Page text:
Given the formative power Disney wields, when these stories contain racist histories it is necessary to acknowledge and discuss that history. While Disney mentions “negative depictions” and “mistreatment” in their advisory statement that appears before certain films, they never once mention racism or white supremacy. Instead, it seems like they are trying to walk a fine line of appeasing new voices critical of not-so-hidden racism and a consumer base that is unwilling to believe that such a thing as white supremacy still exists in the U.S., or believe children are old enough to read its signs. Considering both the enormous fan base and amount of content made by Disney that children consume, they should be more aggressive in their policies towards rooting out their white supremacist past by using educational tools on their streaming platform.

Realistically, there are two different types of education regarding race that happen in America. For white children, race is evidently something that they notice at an early age, and then they begin to unknowingly recognize, learn, and perpetuate racism, perhaps without even noticing what they are doing. For children of color in America, especially black children, race is something that they become aware of through macro- and microaggressions they experience as a result of the white supremacy that encumbers and constructs life in America. When students of color start their schooling, they are immediately placed in an environment that is built against them.

If Disney is willing to acknowledge that stories matter, then they perhaps need more than just an alert regarding “negative depictions” in order to address the problematic actions and behaviors shown in their films. By recognizing stories matter, they must also recognize the influence they have in teaching children, often without any parental interference, as Disney is a most often considered a kid-friendly source. They owe the children of color watching these films more than an acknowledgement of the harm that they perpetuated for so long. They could use their platform as an educational opportunity to spread anti-racist awareness to the millions of children and even adults using this platform.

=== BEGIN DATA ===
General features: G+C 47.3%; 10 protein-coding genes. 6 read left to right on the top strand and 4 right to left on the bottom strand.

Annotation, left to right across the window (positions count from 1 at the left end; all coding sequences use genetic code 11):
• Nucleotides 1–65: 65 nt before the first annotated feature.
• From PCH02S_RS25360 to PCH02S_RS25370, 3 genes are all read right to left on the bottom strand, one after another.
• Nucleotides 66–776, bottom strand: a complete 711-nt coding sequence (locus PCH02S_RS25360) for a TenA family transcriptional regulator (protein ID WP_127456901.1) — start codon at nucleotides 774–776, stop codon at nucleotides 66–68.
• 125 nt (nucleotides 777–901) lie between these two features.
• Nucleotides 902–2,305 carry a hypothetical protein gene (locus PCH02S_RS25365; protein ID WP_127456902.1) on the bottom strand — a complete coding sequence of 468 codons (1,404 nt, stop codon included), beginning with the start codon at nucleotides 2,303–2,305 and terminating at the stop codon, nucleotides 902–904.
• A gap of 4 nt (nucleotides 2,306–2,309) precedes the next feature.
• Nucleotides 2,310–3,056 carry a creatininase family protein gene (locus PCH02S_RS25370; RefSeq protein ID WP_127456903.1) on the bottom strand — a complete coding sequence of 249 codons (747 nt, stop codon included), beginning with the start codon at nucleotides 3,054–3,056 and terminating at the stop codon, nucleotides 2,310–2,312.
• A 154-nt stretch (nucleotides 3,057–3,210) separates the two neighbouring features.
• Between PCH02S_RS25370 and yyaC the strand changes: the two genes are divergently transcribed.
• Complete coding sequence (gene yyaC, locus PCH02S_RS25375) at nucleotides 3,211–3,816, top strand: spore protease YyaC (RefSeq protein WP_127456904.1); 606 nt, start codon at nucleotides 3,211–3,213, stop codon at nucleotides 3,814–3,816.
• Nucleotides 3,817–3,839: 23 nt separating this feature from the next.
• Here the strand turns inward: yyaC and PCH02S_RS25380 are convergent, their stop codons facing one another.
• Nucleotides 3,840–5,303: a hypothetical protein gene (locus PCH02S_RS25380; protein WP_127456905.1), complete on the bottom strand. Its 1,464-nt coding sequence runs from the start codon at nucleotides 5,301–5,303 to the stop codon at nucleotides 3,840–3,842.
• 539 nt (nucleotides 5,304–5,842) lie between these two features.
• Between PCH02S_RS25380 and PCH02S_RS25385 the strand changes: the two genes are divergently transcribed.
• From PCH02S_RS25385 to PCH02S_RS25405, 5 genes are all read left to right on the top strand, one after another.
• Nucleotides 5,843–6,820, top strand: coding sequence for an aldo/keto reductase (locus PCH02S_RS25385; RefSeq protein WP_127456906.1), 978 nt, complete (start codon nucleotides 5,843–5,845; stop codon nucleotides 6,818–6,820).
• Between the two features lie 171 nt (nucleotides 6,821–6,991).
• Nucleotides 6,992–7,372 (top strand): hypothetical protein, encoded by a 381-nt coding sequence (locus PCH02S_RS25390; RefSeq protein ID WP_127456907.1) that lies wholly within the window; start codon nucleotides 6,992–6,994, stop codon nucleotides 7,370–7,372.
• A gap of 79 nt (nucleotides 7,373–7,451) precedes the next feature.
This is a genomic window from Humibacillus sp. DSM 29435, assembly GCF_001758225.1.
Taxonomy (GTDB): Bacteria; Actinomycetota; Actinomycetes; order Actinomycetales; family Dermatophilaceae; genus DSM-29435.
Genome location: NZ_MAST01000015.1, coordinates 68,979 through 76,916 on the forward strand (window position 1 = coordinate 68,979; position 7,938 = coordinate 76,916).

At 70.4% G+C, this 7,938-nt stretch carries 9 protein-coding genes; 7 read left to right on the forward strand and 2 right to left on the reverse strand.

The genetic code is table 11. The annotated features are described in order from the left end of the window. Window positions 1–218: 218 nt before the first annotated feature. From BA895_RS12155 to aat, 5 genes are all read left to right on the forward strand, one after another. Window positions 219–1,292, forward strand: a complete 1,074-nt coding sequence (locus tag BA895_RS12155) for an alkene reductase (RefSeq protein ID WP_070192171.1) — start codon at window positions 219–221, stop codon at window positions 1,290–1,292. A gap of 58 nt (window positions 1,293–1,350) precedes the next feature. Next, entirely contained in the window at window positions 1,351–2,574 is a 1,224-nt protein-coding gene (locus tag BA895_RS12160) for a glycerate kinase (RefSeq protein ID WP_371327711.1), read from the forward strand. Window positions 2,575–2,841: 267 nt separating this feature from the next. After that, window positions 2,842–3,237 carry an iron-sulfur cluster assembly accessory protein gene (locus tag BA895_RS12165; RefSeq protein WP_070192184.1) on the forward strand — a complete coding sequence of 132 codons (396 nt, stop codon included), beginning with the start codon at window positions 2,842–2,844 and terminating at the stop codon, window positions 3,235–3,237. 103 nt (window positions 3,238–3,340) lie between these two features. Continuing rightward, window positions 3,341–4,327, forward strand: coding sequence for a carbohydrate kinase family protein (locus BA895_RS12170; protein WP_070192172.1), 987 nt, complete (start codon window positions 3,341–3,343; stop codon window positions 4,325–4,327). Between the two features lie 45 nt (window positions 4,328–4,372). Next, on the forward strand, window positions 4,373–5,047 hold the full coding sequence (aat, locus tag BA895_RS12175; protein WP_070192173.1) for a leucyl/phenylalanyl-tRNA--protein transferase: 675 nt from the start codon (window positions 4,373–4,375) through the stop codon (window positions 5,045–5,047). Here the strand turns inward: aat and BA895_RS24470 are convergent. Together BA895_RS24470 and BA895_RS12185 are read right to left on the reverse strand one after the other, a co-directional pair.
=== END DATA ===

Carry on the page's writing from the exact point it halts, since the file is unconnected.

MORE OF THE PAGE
Starting these conversations is a helpful step, but Disney has both the money and influence to be able to help spread awareness and education through a far more extensive system. It is important to remember that it is not Disney’s sole burden to undo the racist history that is perpetuated in history books and through word of mouth, nor would it even be possible for them to do so as that is a task people have struggled with and will be struggling with for decades. Ideally, schools and parents would be able to have truthful and as unbiased as possible conversations about the racist history of America, but realistically this does not seem to be possible for most American children. As can be seen from the protests and politics of 2020, white adults struggle to talk about race or even accept that racism is systemically ingrained in life in America. If adults struggle to talk about racism with each other, how can they be expected to have productive conversations with their children?